Gennady Golovkin Scores A Big Knockout, Like He Used To Do

You couldn’t be blamed for wondering whether Gennady Golovkin’s two-fight non-knockout streak meant he was no longer the power punching beast who once gobbled up opponents whole. It seems, rather, that it was just a matter of opponent caliber.

Golovkin barely beat fellow middleweight Daniel Jacobs, then fought to a draw with Canelo Alvarez. Vanes Martirosyan Saturday on HBO? That looked like the guy we once knew in a nasty power punching fusillade that ended Martirosyan’s night in two rounds.

It’s no coincidence that Jacobs and Alvarez, the men who ended Golovkin’s endless knockout streak, were the two best opponents he ever faced. Martirosyan was more like the mid-level 160-pounder Golovkin used to feast on for forever.

The 1st round, it looked like Martirosyan was going to give an aging, 36-year-old Golovkin a run. He was pumping a solid jab and even appeared to hurt GGG at the end of the round with a deceptive combination.

But GGG’s trainer told him between rounds he was too tight, and in the 2nd, he opened up big time. A big uppercut drew gasps from the crowd. Then Golovkin landed his own deceptive combination, with a series of jabs, lefts and rights that lasted until just before the moment Martirosyan collapsed.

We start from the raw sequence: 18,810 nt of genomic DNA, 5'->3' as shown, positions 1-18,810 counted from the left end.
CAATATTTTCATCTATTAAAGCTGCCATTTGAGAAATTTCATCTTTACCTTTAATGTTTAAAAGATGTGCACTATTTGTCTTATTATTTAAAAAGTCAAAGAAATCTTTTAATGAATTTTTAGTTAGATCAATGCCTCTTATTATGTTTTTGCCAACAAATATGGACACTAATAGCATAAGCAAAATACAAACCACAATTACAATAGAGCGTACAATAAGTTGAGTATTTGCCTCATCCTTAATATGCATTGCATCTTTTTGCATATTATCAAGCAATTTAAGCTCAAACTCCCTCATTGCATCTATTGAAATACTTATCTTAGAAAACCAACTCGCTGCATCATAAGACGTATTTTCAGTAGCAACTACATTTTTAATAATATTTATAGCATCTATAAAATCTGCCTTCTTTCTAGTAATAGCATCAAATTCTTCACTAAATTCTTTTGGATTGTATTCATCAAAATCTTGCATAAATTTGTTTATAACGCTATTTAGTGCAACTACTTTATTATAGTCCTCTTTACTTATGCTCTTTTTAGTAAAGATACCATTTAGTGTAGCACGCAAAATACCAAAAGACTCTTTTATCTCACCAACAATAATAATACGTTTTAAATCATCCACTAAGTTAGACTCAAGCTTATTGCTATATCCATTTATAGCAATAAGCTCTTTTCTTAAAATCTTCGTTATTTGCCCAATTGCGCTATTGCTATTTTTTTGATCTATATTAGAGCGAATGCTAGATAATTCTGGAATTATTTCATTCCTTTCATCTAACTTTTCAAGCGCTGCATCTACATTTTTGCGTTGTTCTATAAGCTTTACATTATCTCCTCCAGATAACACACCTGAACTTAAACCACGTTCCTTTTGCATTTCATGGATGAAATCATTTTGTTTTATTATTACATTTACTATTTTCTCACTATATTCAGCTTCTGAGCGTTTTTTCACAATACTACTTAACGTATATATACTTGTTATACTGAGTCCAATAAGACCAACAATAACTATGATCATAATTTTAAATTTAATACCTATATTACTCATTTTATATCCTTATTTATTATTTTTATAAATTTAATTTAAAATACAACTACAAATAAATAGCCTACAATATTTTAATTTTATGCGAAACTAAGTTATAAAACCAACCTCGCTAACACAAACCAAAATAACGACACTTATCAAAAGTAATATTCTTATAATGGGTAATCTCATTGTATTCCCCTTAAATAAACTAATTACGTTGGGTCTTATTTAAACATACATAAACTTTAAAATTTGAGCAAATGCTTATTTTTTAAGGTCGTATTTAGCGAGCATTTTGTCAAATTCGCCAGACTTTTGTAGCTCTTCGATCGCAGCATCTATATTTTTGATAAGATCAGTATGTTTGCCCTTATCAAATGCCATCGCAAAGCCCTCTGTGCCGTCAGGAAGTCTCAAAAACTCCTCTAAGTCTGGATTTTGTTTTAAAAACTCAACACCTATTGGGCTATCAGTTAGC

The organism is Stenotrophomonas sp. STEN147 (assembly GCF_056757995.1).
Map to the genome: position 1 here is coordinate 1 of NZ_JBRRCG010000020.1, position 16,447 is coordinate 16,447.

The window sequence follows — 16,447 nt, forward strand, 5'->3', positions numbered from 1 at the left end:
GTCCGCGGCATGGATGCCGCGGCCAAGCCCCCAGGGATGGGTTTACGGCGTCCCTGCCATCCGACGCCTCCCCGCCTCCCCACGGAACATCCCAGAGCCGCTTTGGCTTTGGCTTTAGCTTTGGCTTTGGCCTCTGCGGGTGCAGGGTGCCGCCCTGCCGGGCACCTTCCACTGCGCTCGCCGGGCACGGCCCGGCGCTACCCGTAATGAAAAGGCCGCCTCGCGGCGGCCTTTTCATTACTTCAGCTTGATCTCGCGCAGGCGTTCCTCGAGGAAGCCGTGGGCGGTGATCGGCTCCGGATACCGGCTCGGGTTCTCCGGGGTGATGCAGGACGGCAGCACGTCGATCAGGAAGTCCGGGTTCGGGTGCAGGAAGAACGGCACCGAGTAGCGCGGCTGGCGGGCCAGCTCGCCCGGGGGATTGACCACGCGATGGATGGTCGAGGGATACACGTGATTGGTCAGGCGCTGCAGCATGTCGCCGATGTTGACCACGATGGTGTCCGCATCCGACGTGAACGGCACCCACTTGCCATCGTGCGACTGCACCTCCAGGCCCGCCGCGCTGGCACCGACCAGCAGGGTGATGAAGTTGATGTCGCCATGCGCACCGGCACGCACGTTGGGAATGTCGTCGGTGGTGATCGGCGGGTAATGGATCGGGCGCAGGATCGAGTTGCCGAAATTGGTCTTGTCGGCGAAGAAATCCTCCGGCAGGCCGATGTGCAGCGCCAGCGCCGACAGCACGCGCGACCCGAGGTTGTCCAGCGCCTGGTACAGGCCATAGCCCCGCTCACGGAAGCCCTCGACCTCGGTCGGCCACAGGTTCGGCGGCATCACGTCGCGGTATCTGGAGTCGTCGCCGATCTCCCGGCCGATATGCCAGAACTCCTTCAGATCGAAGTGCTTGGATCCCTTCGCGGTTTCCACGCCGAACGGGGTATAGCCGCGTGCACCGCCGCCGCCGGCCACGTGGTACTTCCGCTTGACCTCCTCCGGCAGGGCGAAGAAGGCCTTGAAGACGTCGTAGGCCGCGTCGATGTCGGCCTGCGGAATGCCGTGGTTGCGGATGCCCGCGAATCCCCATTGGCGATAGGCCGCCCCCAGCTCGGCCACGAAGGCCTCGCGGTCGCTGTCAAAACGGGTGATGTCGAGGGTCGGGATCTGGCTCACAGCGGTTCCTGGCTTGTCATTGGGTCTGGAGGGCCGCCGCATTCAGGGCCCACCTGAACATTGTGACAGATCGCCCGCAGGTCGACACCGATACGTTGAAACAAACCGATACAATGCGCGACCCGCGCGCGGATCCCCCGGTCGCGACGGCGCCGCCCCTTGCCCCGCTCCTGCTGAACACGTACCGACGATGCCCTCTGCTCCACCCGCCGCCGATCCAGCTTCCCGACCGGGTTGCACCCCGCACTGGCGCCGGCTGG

Martirosyan tried to get up, but didn’t seem to have it in him and dropped again for the count out.

This writer was among those thinking Golovkin was fading. This was evidence to the contrary. Martirosyan told HBO’s Max Kellerman he’d never been hit harder.

It sucks that we got this one-sided contest instead of the Canelo rematch, and that Canelo now has a cloud hanging over his head due to a failed drug test. That match-up is still, however, a great deal more appetizing than tainted beef. It’s what should happen next.

If it doesn’t, there’s still a great deal out there for Golovkin in his division, as HBO’s team pointed out — Daniel Jacobs, Billy Joe Sanders and Demetrius Andrade among the most viable ones (Jermall Charlo would be great, too, but he’s fighting on Showtime). And because it looks like there’s still plenty of gas in the tank, we just might get them all.

(Photo: Gennady Golovkin unloads on Vanes Martirosyan; via)

About Tim Starks

Tim is the founder of The Queensberry Rules and co-founder of The Transnational Boxing Rankings Board ( He lives in Washington, D.C. He has written for the Guardian, Economist, New Republic, Chicago Tribune and more.